Does My Daughter Have an Eating Disorder?
Bulimia, anorexia and obesity are serious health problems that often begin in adolescence and can affect girls throughout their lives. It's sad but true that these problems often become remitting relapsing conditions; in other words, problems that hang around forever, rearing their ugly heads repeatedly when life's stressors get overwhelming. While parents need to loosen the reins on girls as they pass through adolescence and give them increasing amounts of independence, this doesn't mean ignoring what they're doing; it means paying attention with a consistent and watchful eye from ever-increasing distances.
Here are some things to watch for to determine whether something is going haywire with your kid's relationship with food and eating:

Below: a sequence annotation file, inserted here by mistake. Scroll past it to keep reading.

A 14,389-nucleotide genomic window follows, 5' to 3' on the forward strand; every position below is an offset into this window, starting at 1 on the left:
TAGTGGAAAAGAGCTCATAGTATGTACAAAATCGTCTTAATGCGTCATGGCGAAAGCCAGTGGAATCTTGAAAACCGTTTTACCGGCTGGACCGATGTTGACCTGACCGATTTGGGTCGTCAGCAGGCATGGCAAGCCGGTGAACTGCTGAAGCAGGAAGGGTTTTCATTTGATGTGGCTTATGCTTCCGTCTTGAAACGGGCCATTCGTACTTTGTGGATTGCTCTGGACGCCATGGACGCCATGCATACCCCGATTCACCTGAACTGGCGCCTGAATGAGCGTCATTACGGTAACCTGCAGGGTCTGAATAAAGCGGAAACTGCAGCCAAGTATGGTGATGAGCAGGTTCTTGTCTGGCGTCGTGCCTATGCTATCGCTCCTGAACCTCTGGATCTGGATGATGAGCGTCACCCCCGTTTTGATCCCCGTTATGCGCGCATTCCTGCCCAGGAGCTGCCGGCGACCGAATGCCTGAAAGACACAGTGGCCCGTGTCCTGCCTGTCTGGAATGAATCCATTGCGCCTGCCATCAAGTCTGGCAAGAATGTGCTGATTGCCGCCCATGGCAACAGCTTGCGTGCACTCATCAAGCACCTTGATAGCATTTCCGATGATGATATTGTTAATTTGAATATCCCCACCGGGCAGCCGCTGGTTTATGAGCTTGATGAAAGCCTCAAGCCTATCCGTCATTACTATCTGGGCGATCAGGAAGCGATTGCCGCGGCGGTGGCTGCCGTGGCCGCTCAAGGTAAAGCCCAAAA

Her definition of a normal weight
When you talk to your daughter about what a normal weight would be for someone her size (and you should definitely have this conversation), if she disagrees with the numbers over and over again, you both have a problem. Girls who dispute what's considered normal for their height and frame—give or take 5 to 10 pounds—have traveled to another planet and have lost their grip on reality. If this is reemphasized by her LOVE of ultra-thin models or her rebuking of Queen Latifah as an example of plus-size and healthy, then you need to address it and not waste a moment getting help.
What and how she eats
Skipping breakfast and lunch and having only small salads for dinner every night is not normal eating. Also, if she is obsessed with the calorie content of food, then your ears should perk up. Investigating calorie content is not one of life's details that teen girls with normal eating habits are thinking about. On the other hand, eating three large meals plus snacking reflects an indulgence with food that may be problematic in the opposite way.
4 other warning signs to watch for